A few years ago I experimented with growing ferns in pots. I dug up two kinds from shady places in my garden: Ostrich fern (Matteuccia struthiopteris) and maidenhair fern (Adiantum pedatum). Both did very well on my north-facing deck that gets some morning sunshine, but no afternoon sunshine. I dug them in the spring, which is what I recommend, particularly for the ostrich fern, as the fronds are often 4 to 5 feet long and somewhat fragile.

In the fall, after hard frost, I cut back the fronds and brought the pots indoors. I kept them in a basement that stays around 32 degrees. I made sure they did not dry out too much, but did not want the roots to sit in soggy soil. They both survived nicely and grew again the following spring. Around the ostrich fern I grew some miniature hosta, which also over-wintered.

Swedish Ivy is not a trailing vine but an upright plant.

My mom and grandmother both loved growing red geraniums in pots, and I keep up the family tradition. Now days there are many colors of geraniums, and some with green and white leaves, but I go for the old fashioned ones. Of course you probably know that geraniums are not geraniums at all, but of the genus Pelargonium. Geranium is a genus of perennial flowers that are quite different. That’s why scientific names are all in Latin, so there will be no confusion.

Geraniums like full sun, and do not need to be watered every day, even in full, hot sun and fast-draining soil mix. If your geraniums don’t get enough sun, they will develop long, leggy stems and fail to flower well. But don’t give geraniums lots of fertilizer, as that will inhibit flowering, and promote long stems, too. I bring them in each fall and keep them as houseplants in a sunny, west-facing window. Even so, they get leggy and I cut them back hard in the spring.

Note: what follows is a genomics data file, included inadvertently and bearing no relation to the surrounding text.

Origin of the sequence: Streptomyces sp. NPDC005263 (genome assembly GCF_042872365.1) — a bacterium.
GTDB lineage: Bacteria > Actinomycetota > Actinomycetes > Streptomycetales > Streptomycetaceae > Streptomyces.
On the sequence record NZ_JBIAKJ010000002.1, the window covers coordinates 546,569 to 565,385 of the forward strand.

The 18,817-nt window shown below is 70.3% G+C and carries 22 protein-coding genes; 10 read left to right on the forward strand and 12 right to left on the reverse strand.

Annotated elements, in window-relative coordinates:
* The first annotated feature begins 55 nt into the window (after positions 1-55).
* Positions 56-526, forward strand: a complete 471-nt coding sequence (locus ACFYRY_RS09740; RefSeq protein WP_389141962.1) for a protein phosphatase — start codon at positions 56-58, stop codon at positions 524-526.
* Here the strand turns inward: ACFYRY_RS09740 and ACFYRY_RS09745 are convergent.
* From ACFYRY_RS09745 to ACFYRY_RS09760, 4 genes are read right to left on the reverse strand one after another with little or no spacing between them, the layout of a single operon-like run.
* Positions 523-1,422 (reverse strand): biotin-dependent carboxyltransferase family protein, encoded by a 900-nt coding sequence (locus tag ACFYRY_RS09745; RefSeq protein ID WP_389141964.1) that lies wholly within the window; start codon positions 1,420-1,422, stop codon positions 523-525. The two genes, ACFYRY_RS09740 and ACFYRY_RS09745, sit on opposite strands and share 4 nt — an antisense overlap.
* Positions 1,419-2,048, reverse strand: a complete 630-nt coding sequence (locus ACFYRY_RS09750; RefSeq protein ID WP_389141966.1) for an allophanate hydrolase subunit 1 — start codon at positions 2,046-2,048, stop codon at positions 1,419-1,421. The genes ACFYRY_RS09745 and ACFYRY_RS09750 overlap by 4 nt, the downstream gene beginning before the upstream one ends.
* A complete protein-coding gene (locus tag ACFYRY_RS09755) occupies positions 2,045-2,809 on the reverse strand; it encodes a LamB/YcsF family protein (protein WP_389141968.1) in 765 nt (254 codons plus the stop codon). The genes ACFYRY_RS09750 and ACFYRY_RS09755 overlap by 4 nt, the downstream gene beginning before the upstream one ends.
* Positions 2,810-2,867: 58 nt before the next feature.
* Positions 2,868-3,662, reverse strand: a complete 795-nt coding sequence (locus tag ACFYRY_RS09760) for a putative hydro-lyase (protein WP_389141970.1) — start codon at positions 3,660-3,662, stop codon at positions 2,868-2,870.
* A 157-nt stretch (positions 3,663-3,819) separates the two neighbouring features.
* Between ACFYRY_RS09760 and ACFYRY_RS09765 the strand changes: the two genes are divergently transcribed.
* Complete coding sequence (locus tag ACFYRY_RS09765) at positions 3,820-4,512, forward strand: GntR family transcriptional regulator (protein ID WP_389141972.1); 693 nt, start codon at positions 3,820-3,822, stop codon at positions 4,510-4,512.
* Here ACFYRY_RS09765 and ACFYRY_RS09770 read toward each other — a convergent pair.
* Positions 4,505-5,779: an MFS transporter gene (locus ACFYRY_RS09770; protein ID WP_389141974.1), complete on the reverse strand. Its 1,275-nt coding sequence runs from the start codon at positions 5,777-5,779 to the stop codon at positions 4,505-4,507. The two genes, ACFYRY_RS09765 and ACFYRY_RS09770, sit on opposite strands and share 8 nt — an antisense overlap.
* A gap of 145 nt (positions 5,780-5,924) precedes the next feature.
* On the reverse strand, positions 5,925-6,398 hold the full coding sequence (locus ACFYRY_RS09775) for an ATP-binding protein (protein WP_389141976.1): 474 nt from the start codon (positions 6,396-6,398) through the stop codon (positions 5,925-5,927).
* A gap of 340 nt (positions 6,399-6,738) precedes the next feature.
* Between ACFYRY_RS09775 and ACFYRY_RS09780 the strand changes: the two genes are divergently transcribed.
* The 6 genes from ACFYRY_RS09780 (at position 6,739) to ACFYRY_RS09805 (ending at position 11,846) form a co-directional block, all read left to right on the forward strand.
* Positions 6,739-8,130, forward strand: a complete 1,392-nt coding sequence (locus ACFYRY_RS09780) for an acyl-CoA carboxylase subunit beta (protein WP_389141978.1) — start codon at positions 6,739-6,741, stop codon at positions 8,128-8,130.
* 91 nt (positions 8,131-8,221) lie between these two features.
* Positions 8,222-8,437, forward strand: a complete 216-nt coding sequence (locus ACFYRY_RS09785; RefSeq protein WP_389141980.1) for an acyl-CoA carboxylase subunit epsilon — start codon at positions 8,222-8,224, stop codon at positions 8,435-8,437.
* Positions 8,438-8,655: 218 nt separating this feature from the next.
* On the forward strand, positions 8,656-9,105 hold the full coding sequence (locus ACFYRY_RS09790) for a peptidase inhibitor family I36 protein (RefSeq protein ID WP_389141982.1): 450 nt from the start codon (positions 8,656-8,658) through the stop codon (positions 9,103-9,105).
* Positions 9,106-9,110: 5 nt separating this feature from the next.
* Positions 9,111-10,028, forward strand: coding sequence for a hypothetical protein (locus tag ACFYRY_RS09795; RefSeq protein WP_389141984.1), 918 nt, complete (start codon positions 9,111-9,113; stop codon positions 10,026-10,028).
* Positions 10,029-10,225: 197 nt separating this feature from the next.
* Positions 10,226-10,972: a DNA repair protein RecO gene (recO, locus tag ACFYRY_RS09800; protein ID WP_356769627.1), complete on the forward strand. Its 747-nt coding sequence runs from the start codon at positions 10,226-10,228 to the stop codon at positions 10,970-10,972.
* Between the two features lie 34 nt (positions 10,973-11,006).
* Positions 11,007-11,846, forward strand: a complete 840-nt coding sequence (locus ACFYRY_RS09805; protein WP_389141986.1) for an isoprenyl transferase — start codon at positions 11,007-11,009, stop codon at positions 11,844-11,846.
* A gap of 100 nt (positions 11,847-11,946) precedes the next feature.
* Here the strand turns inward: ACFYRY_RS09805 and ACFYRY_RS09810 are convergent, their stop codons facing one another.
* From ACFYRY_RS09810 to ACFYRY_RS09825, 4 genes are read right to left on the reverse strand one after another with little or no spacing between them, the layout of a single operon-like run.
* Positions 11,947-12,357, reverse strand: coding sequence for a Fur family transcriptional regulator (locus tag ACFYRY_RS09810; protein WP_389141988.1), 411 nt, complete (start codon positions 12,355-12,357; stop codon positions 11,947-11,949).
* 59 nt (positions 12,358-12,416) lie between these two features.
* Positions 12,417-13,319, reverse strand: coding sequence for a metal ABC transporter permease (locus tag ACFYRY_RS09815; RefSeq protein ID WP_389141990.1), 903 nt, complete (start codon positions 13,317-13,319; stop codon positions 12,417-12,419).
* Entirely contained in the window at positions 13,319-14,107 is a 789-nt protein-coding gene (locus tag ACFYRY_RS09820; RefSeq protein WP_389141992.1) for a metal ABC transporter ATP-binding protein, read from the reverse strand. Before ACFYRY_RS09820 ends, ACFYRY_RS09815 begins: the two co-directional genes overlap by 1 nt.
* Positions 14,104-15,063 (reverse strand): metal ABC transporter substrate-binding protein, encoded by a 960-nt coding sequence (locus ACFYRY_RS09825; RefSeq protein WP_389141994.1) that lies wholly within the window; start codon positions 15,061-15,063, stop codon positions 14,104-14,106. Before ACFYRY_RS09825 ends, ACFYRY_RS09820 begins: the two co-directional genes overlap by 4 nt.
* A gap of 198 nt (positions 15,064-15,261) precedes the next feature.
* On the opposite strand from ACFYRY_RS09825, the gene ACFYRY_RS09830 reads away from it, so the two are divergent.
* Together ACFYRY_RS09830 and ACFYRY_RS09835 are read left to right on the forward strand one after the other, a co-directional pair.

Last year a friend gave me a nice big potted plant with green leaves that are a deep purple, almost a black, on the underneath side. In the late summer it produced stems loaded with small lavender flowers. Its tag gave its name as Plectranthus ‘Mona Lavender’.

I looked it up for a common name and was surprised to see it is called Swedish Ivy. But it is not an ivy at all, but a robust vertical plant almost 2 feet tall and wide. I place it on the railing of my deck, as it is important to be able to see the underneath side of the leaves, which contrast so well with the dark green top sides. It gets morning sun and requires moderate watering. I overwintered it as a houseplant, cutting it back in the spring.

Each year I resolve to have fewer houseplants, but each year I get more as I try new things for my deck. I guess I’ll just have to build a sunroom!

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Filed Under: Community and Arts LifeHenry Homeyer's Notes from the Garden

About the Author: Henry Homeyer is a lifetime organic gardener living in Cornish Flat, N.H. He is the author of four gardening books including The Vermont Gardener's Companion. You may reach him by e-mail at henry.homeyer@comcast.net or by snail mail at PO Box 364, Cornish Flat, N.H. 03746. Please include a SASE if you wish an answer to a question by mail.